This month our theme is about the Holocaust and those who survived. Living through this terrible, dark time is pretty much unimaginable to those of us that were not touched by it’s horrors. Simply reading about the Holocaust is difficult, but I think it’s important that we do read about it and never forget how terrible events can happen. We must always be vigilant so that this never happens again, a job that is neverending.
This month’s main title is We Were the Lucky Ones by Georgia Hunter.
An extraordinary, propulsive novel based on the true story of a family of Polish Jews who scatter at the start of the Second World War, determined to survive, and to reunite. It is the spring of 1939, and three generations of the Kurc family are doing their best to live normal lives, even as the shadow of war grows ever closer. The talk around the family Seder table is of new babies and budding romance, not of the increasing hardships facing Jews in their hometown of Radom, Poland. But soon the horrors overtaking Europe will become inescapable and the Kurc family will be flung to the far corners of the earth, each desperately trying to chart his or her own path toward safety.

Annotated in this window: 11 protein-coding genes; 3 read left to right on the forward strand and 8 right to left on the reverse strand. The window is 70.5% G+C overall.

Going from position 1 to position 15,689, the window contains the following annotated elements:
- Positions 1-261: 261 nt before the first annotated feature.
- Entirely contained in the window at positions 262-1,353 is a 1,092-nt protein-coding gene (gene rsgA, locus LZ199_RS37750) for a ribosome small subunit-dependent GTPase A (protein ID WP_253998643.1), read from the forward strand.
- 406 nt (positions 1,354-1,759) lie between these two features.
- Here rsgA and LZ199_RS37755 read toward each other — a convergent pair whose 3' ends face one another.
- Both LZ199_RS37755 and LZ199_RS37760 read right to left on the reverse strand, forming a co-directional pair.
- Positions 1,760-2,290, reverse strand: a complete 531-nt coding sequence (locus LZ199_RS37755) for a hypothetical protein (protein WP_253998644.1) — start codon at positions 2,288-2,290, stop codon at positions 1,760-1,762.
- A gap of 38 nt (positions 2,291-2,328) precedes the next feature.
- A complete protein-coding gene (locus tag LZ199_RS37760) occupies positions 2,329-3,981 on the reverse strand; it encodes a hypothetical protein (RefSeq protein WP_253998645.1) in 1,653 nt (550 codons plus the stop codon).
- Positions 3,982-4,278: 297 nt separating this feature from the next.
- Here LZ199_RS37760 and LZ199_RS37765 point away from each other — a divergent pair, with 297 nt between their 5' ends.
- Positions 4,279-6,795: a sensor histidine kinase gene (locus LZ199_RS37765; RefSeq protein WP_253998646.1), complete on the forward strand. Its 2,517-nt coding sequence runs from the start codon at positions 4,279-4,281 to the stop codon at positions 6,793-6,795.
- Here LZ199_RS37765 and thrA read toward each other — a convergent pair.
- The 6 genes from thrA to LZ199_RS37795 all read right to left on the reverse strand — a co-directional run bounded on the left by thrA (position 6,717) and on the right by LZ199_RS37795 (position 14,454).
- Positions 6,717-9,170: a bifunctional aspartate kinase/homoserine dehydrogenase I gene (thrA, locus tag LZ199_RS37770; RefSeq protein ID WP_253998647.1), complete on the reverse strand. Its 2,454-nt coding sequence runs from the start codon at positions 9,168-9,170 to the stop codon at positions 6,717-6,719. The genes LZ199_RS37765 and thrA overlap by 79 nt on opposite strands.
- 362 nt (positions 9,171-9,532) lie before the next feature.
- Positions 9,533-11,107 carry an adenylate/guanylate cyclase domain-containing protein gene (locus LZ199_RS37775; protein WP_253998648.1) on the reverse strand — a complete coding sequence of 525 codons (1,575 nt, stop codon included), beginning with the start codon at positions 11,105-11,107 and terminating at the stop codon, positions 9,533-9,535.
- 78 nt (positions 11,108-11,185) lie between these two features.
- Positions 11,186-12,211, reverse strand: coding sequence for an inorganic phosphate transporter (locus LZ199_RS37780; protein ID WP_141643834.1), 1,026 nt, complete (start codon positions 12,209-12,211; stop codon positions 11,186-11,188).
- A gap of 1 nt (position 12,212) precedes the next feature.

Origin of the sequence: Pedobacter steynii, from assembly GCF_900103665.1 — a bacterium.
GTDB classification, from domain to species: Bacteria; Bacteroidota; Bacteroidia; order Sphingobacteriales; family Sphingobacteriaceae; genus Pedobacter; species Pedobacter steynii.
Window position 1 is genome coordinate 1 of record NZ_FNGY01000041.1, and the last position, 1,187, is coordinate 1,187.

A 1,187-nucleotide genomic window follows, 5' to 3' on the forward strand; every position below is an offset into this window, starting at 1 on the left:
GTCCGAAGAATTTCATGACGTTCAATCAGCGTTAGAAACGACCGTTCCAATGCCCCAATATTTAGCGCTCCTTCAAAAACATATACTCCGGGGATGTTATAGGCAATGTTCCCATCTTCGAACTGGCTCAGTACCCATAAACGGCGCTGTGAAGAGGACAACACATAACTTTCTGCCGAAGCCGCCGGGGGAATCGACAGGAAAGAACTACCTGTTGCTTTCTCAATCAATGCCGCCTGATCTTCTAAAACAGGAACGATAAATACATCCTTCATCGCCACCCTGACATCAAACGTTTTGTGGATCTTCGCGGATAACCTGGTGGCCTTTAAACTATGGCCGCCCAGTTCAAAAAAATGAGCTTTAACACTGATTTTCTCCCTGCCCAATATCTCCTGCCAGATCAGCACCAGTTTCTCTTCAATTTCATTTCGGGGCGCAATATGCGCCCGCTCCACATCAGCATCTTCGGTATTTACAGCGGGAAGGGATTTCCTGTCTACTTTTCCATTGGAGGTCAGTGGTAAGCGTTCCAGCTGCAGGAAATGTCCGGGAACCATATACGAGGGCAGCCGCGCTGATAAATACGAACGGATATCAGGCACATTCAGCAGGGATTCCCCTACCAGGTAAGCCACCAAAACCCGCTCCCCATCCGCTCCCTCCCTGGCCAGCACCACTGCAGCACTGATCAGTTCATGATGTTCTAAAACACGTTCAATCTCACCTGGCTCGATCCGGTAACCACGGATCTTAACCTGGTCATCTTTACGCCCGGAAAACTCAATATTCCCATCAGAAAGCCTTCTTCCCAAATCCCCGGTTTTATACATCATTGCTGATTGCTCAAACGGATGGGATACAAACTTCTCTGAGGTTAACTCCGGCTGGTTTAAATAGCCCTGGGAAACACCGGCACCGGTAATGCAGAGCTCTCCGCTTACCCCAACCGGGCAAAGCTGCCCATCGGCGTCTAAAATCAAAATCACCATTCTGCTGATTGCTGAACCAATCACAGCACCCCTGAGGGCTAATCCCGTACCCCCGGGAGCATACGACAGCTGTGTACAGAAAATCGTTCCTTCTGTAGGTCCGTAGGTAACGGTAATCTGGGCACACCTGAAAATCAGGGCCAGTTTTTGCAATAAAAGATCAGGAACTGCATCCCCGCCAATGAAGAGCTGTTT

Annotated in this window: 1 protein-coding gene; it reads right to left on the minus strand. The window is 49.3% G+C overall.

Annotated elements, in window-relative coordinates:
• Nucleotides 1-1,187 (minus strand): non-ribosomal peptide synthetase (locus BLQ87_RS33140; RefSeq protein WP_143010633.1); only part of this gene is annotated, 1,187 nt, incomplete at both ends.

Also available as an ebook.
Alternate titles are:
The Tattooist of Auschwitz by Heather Morris
In April 1942, Lale Sokolov, a Slovakian Jew, is forcibly transported to the concentration camps at Auschwitz-Birkenau. When his captors discover that he speaks several languages, he is put to work as a Tätowierer (the German word for tattooist), tasked with permanently marking his fellow prisoners. Imprisoned for more than two and a half years, Lale witnesses horrific atrocities and barbarism–but also incredible acts of bravery and compassion.
The Last Train to London by Meg Waite Clayton
Truus Wijsmuller, a member of the Dutch resistance, risks her life smuggling Jewish children out of Nazi Germany to the nations that will take them. It is a mission that becomes even more dangerous after the Anschluss – Hitler’s annexation of Austria – as, across Europe, countries close their borders to the growing number of refugees desperate to escape. Tante Truus, as she is known, is determined to save as many children as she can.
Night by Eli Wiesel
Born in the town of Sighet, Transylvania, Elie Wiesel was a teenager when he and his family were taken from their home in 1944 to the Auschwitz concentration camp, and then to Buchenwald. This book is the terrifying record of Elie Wiesel’s memories of the death of his family, the death of his own innocence, and his despair as a deeply observant Jew confronting the absolute evil of man.
Look for these books and many others on display at each of our buildings.